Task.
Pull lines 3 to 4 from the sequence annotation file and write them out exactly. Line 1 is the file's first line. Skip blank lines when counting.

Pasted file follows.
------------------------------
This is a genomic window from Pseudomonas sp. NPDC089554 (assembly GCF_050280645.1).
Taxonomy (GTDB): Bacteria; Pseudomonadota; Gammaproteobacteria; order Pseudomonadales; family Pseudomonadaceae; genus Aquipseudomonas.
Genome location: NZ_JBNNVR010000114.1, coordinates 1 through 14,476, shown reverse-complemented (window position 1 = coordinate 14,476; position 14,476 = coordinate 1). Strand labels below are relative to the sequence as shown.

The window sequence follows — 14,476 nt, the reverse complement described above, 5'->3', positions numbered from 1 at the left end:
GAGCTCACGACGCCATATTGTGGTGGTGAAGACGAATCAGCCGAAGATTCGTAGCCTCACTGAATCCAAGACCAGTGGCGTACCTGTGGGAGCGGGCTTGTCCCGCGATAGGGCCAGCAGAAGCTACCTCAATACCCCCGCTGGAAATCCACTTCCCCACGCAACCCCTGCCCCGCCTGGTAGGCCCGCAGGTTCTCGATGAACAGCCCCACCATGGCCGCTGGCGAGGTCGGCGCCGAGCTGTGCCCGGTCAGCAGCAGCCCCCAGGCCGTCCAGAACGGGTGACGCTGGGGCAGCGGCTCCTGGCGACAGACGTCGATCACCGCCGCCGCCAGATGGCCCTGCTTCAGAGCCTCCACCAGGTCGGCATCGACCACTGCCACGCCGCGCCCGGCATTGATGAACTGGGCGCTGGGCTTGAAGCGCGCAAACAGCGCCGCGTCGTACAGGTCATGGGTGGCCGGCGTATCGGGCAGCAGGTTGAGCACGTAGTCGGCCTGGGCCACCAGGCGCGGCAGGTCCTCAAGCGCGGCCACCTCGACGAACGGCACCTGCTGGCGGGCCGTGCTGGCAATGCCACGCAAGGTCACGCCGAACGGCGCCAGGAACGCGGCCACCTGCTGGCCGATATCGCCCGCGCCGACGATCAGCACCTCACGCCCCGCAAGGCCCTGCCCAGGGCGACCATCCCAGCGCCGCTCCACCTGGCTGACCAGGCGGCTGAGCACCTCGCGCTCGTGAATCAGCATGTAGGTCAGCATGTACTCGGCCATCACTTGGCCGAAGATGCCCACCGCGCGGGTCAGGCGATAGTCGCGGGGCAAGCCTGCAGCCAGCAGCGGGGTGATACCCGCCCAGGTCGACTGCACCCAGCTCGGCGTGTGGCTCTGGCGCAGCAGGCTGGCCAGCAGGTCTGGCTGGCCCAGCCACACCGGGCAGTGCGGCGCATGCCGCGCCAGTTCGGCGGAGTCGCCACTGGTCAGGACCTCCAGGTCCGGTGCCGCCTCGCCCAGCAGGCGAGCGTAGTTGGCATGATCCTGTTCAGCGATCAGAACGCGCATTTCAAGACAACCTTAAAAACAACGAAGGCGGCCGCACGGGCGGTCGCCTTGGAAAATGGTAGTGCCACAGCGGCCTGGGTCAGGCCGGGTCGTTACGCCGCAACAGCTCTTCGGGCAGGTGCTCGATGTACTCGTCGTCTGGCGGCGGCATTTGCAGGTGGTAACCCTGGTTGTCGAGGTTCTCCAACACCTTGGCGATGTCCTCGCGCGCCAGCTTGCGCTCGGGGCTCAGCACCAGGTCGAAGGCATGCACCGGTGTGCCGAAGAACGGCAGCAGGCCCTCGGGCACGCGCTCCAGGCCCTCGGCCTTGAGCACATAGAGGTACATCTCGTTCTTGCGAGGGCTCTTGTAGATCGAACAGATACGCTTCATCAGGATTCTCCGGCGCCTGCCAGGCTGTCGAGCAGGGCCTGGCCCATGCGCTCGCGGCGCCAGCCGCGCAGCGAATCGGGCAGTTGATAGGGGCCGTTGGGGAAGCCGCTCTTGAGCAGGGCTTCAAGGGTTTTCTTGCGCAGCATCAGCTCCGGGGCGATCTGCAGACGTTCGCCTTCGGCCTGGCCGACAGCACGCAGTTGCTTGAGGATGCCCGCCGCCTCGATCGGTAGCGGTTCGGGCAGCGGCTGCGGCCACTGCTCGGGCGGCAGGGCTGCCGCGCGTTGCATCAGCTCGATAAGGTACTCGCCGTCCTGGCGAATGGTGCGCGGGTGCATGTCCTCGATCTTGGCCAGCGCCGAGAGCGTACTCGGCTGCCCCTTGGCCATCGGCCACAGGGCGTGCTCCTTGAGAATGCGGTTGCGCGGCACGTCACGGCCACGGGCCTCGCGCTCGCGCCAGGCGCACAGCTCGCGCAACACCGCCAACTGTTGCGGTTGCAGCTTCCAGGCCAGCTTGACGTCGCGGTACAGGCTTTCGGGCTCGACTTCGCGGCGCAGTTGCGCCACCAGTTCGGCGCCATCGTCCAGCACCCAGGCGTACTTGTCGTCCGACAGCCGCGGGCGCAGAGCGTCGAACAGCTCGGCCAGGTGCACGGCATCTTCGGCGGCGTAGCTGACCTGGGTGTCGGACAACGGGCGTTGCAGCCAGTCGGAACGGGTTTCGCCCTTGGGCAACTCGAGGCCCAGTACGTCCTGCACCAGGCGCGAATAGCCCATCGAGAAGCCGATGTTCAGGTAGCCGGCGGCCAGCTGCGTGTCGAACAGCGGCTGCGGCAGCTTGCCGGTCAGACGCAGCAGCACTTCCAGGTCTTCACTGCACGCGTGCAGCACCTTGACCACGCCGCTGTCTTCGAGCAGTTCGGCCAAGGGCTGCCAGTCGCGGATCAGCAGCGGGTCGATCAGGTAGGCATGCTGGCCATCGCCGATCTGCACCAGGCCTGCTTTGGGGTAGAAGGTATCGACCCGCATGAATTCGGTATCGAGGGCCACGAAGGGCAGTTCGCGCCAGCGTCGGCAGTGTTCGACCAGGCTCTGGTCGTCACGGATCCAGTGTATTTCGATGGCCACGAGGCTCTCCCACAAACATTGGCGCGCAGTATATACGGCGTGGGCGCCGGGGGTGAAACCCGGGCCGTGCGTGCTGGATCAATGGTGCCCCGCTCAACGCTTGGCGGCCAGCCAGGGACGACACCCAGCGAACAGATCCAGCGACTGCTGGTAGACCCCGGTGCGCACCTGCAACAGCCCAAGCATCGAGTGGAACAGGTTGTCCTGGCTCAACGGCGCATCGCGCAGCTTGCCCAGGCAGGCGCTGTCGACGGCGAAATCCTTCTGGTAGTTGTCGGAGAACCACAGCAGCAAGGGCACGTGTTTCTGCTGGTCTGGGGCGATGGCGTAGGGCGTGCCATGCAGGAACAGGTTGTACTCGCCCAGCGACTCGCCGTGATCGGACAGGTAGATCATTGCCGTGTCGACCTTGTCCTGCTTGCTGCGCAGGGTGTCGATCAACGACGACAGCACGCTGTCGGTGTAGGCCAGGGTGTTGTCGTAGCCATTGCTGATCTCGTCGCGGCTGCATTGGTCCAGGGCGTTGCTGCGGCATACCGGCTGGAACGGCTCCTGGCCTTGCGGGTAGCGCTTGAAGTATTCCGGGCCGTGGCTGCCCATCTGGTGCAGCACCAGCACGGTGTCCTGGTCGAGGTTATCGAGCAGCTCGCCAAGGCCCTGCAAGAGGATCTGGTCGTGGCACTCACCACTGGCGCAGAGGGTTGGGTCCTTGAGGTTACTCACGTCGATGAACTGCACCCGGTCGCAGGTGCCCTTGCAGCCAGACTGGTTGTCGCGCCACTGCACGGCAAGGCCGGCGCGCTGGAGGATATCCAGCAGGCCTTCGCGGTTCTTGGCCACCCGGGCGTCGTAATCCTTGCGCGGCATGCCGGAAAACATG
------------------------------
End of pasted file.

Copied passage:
Genome location: NZ_JBNNVR010000114.1, coordinates 1 through 14,476, shown reverse-complemented (window position 1 = coordinate 14,476; position 14,476 = coordinate 1). Strand labels below are relative to the sequence as shown.

The window sequence follows — 14,476 nt, the reverse complement described above, 5'->3', positions numbered from 1 at the left end: